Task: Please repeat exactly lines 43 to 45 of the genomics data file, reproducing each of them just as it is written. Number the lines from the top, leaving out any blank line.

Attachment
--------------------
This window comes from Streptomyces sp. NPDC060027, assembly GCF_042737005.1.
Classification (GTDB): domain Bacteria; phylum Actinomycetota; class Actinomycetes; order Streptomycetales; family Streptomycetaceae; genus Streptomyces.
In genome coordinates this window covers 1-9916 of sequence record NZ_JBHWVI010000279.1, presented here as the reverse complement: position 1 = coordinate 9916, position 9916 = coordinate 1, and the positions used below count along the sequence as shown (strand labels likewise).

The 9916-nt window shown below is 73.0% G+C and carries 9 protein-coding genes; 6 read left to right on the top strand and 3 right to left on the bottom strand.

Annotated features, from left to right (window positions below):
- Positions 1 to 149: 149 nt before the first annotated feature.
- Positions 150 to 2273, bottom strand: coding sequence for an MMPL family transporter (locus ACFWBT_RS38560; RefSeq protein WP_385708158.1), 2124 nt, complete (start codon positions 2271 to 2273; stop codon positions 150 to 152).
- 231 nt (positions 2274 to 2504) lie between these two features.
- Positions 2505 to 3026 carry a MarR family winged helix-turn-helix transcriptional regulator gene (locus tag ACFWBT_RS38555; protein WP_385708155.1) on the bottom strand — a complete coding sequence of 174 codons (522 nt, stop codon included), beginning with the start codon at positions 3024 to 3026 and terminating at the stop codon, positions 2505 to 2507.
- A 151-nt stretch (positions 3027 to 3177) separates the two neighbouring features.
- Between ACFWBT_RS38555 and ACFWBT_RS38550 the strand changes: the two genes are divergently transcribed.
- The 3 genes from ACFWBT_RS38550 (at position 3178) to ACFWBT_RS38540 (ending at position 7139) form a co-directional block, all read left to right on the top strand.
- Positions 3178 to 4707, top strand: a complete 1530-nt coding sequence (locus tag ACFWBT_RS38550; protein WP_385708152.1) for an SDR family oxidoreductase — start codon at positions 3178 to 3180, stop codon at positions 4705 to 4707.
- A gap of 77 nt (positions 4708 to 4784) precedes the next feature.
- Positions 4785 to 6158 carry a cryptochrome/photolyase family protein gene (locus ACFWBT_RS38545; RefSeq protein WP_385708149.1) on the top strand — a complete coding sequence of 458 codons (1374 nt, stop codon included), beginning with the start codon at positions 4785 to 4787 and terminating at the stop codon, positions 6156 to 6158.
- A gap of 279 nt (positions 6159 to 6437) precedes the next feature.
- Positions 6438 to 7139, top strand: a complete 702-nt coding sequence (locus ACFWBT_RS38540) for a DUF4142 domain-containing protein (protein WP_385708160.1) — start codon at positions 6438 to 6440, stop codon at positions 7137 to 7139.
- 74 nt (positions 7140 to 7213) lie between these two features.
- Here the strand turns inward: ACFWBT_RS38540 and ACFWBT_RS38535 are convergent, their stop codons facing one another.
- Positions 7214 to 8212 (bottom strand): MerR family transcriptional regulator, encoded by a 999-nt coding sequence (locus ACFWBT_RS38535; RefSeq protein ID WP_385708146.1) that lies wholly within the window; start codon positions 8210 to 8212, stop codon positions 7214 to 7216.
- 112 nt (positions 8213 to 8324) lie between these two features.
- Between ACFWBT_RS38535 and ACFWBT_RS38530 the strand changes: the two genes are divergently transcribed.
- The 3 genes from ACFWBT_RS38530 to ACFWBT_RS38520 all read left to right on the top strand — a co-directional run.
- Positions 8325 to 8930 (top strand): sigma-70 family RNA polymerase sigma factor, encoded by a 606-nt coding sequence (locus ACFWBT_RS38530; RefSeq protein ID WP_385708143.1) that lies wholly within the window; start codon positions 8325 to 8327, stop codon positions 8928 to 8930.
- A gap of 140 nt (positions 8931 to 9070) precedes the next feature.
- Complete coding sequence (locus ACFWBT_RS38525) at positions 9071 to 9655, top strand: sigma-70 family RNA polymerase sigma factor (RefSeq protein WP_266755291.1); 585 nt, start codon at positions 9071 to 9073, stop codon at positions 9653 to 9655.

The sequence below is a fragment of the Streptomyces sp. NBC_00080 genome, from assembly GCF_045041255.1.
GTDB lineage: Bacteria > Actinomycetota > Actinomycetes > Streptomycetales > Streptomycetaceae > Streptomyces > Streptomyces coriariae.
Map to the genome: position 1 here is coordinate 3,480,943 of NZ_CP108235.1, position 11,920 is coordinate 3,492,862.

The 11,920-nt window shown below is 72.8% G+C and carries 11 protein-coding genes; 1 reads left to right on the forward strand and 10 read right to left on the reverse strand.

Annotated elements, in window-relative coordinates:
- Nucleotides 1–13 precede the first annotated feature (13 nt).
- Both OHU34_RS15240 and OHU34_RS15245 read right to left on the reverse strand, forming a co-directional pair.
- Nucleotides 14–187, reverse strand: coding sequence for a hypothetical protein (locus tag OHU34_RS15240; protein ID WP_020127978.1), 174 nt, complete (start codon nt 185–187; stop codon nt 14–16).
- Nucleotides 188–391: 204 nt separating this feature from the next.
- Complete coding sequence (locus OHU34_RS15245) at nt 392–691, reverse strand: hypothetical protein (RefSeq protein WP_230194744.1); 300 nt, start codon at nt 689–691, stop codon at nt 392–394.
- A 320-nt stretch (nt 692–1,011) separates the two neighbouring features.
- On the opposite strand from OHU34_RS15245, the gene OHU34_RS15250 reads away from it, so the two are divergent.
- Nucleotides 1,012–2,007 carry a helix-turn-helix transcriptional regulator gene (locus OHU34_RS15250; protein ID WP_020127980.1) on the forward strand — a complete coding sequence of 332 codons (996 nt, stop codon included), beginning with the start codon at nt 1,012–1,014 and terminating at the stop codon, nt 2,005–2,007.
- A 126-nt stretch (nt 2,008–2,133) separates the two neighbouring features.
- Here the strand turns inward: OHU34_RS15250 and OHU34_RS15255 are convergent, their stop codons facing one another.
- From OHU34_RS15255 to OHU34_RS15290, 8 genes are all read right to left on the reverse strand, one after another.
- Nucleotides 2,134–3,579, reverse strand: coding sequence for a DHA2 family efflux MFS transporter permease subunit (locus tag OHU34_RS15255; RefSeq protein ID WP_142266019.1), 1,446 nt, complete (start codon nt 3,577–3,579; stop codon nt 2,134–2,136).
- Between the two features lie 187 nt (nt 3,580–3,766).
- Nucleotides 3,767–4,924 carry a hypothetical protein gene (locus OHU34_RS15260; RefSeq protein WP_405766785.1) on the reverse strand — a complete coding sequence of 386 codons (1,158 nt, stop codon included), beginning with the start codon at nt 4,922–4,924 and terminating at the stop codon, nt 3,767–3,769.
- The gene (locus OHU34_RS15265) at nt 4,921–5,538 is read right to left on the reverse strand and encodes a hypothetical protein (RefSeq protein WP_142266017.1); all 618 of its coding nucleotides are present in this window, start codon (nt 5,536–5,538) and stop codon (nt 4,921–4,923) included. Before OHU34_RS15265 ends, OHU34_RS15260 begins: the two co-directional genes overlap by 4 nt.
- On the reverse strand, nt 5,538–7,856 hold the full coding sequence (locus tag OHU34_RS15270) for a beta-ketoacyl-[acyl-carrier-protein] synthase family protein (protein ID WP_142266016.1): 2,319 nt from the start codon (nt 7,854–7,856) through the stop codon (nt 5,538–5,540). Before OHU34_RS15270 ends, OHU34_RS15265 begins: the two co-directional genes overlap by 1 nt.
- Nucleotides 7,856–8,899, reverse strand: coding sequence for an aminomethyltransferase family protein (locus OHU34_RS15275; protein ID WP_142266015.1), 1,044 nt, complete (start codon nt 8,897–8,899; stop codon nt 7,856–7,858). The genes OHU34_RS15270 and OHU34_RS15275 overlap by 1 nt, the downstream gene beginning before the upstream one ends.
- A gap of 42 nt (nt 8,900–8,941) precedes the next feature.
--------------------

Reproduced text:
- Nucleotides 2,134–3,579, reverse strand: coding sequence for a DHA2 family efflux MFS transporter permease subunit (locus tag OHU34_RS15255; RefSeq protein ID WP_142266019.1), 1,446 nt, complete (start codon nt 3,577–3,579; stop codon nt 2,134–2,136).
- Between the two features lie 187 nt (nt 3,580–3,766).
- Nucleotides 3,767–4,924 carry a hypothetical protein gene (locus OHU34_RS15260; RefSeq protein WP_405766785.1) on the reverse strand — a complete coding sequence of 386 codons (1,158 nt, stop codon included), beginning with the start codon at nt 4,922–4,924 and terminating at the stop codon, nt 3,767–3,769.